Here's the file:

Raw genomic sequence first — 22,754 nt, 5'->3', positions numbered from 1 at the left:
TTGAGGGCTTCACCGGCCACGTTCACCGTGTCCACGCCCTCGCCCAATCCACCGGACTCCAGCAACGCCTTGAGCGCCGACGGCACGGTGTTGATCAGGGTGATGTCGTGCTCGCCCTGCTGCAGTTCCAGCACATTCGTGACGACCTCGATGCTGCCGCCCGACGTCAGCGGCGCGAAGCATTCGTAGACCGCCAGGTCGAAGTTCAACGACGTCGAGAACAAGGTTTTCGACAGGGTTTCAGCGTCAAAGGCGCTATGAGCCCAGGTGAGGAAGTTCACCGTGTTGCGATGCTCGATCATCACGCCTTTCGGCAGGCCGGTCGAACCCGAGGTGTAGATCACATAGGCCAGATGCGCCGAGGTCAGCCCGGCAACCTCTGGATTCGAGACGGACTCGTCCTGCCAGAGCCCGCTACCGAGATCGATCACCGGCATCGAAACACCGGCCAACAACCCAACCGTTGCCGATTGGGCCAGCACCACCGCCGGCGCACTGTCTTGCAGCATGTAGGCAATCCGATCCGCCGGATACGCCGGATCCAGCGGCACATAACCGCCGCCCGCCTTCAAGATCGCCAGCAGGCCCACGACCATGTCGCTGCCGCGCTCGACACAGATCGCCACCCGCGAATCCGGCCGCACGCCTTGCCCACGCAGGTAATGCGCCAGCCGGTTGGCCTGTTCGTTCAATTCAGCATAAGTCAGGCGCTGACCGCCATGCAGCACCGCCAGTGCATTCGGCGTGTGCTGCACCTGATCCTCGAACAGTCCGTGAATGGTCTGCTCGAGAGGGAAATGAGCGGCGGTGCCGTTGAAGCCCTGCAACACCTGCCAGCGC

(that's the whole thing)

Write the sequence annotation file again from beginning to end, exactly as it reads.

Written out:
Raw genomic sequence first — 22,754 nt, 5'->3', positions numbered from 1 at the left:
TTGAGGGCTTCACCGGCCACGTTCACCGTGTCCACGCCCTCGCCCAATCCACCGGACTCCAGCAACGCCTTGAGCGCCGACGGCACGGTGTTGATCAGGGTGATGTCGTGCTCGCCCTGCTGCAGTTCCAGCACATTCGTGACGACCTCGATGCTGCCGCCCGACGTCAGCGGCGCGAAGCATTCGTAGACCGCCAGGTCGAAGTTCAACGACGTCGAGAACAAGGTTTTCGACAGGGTTTCAGCGTCAAAGGCGCTATGAGCCCAGGTGAGGAAGTTCACCGTGTTGCGATGCTCGATCATCACGCCTTTCGGCAGGCCGGTCGAACCCGAGGTGTAGATCACATAGGCCAGATGCGCCGAGGTCAGCCCGGCAACCTCTGGATTCGAGACGGACTCGTCCTGCCAGAGCCCGCTACCGAGATCGATCACCGGCATCGAAACACCGGCCAACAACCCAACCGTTGCCGATTGGGCCAGCACCACCGCCGGCGCACTGTCTTGCAGCATGTAGGCAATCCGATCCGCCGGATACGCCGGATCCAGCGGCACATAACCGCCGCCCGCCTTCAAGATCGCCAGCAGGCCCACGACCATGTCGCTGCCGCGCTCGACACAGATCGCCACCCGCGAATCCGGCCGCACGCCTTGCCCACGCAGGTAATGCGCCAGCCGGTTGGCCTGTTCGTTCAATTCAGCATAAGTCAGGCGCTGACCGCCATGCAGCACCGCCAGTGCATTCGGCGTGTGCTGCACCTGATCCTCGAACAGTCCGTGAATGGTCTGCTCGAGAGGGAAATGAGCGGCGGTGCCGTTGAAGCCCTGCAACACCTGCCAGCGC